Talking About Your Diagnosis
Talking about a cancer diagnosis with your friends and loved ones can be hard, but remember: they want to help you get through this difficult time.
Below are a few tips to help you feel more comfortable speaking about CLL.Read more
Coping with “Watch and Wait”
Unlike other cancers, many people living with CLL do not need immediate treatment. In fact, some people with CLL may never require medical treatment and can continue to live a healthy life for many years. Instead, doctors regularly monitor them until symptoms appear or change and treatment is necessary – this approach is called “watch and wait.” You may also hear this referred to as “watchful waiting” or “observation.”Read more
The Role of the CLL Patient
In addition to the care provided by your doctor, it is important to take an active role in your health and take steps to manage your CLL. Below are a few ways you can take control of your care:
- Doctors’ appointments can be stressful and you may not remember all of the questions you want to ask. Prepare for your appointments by making a list of questions to discuss – here is a list of sample questions to get you started.
- If something is unclear to you, ask your doctor to explain it further.
- If you feel as though you don’t have enough time to speak with your doctor, ask to meet with a nurse who can spend extra time answering questions and explaining information.
- Ask a family member or friend to come with you to appointments to help remember important information and to support you.
- Seek help from your local community cancer organization if you have trouble getting to and from your treatments. The Canadian Cancer Society, for example, offers a service called Wheels of Hope that can help.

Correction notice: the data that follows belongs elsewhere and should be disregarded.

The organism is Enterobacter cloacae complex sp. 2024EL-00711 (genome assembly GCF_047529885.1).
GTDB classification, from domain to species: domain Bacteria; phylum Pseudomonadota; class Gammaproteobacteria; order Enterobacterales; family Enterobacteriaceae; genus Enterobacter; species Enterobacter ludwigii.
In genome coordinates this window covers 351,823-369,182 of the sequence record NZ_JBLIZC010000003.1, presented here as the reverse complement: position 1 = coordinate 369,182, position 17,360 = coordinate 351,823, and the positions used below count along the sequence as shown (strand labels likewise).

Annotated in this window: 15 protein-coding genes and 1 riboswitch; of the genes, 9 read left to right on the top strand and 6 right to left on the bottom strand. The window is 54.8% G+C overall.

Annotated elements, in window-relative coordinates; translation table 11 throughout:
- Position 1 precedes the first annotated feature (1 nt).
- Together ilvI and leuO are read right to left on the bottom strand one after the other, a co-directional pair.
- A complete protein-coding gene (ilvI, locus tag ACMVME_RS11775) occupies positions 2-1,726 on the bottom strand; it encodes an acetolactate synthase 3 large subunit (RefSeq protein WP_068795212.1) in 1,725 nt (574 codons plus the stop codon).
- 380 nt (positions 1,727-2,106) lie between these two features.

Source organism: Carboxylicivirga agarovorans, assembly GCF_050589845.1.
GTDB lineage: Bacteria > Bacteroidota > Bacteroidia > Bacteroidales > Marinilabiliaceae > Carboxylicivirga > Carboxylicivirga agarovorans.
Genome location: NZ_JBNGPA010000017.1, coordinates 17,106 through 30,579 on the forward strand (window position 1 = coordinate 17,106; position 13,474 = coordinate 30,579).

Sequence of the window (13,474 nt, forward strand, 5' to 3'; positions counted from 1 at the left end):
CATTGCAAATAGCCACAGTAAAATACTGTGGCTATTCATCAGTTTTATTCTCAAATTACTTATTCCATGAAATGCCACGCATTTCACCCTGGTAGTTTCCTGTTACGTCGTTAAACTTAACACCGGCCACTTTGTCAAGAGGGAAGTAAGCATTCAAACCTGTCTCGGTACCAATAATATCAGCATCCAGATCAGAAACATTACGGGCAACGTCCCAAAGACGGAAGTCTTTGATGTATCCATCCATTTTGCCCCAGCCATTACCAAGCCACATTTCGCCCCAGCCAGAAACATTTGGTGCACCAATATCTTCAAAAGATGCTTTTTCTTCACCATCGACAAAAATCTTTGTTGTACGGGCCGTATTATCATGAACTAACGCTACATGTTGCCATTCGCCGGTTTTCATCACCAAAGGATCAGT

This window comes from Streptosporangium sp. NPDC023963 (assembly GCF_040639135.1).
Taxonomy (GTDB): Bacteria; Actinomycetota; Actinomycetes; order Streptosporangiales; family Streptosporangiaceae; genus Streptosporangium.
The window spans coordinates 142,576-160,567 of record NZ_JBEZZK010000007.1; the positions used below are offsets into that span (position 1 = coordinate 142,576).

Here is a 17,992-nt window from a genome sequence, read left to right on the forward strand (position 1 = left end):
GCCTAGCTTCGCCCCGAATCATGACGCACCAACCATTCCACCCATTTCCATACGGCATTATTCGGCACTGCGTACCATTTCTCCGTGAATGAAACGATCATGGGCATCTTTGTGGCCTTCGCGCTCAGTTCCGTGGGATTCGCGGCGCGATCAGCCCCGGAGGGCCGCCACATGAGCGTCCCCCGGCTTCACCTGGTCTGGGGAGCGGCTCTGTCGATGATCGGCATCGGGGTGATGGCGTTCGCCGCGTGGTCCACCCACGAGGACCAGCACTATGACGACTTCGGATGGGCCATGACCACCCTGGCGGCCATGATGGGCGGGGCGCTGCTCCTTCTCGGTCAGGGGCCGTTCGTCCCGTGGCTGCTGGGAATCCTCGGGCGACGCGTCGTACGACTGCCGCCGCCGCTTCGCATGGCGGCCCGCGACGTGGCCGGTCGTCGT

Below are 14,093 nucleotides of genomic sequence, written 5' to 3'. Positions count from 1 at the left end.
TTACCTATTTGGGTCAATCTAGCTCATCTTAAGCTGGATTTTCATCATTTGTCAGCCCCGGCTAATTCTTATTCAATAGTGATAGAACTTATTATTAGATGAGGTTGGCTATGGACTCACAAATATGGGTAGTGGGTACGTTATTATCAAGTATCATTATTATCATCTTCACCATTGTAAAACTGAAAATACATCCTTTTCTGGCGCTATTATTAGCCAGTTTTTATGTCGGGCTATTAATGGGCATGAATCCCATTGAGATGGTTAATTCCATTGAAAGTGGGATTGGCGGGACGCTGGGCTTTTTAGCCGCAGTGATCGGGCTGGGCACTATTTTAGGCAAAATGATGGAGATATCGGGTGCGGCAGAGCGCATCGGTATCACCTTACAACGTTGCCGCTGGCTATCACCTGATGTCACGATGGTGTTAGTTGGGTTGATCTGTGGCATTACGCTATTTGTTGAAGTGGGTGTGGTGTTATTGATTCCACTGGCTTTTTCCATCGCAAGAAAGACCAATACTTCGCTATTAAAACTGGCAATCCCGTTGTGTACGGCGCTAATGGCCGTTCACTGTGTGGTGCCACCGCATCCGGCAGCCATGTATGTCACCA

- Educate yourself on CLL and the treatments available.
- Learn how to understand your blood counts as these give important clues about the state of your health before, during, and after treatment – here is a resource that can help you.
- Continue to take an active role in your health, even after your treatment has stopped. For more information on the off-treatment phase, visit LifeBeyondLymphoma.ca.
When to Call Your Health Care Provider
It is important to closely monitor your health for any changes. Your health care team may have discussed side effects of treatment with you, but if you suddenly become unwell, or experience any of the following, call your head nurse or doctor.
- Recurrent, unusual bleeding (e.g. nosebleed that cannot stop, blood spots under the skin, bruising, blood in your urine)
- Dizziness or light-headedness
- Stools that are black and tar-like, or have streaks of blood
- Dehydration (e.g. sunken eyes, dry mouth, passing only a little dark urine)
- Inability to keep food/fluids down
- Severe diarrhea
- Extremely low energy levels
- Feel sad, hopeless or overwhelmed
- Unexplained weight loss or gain
- Fevers for no reason (an oral temperature 100.5 or greater)
- Infections that won’t go away with antibiotics
- Drenching night sweats
- Painful or swollen abdomen
- Bumps under the skin that are growing quickly
- Extremely low energy levels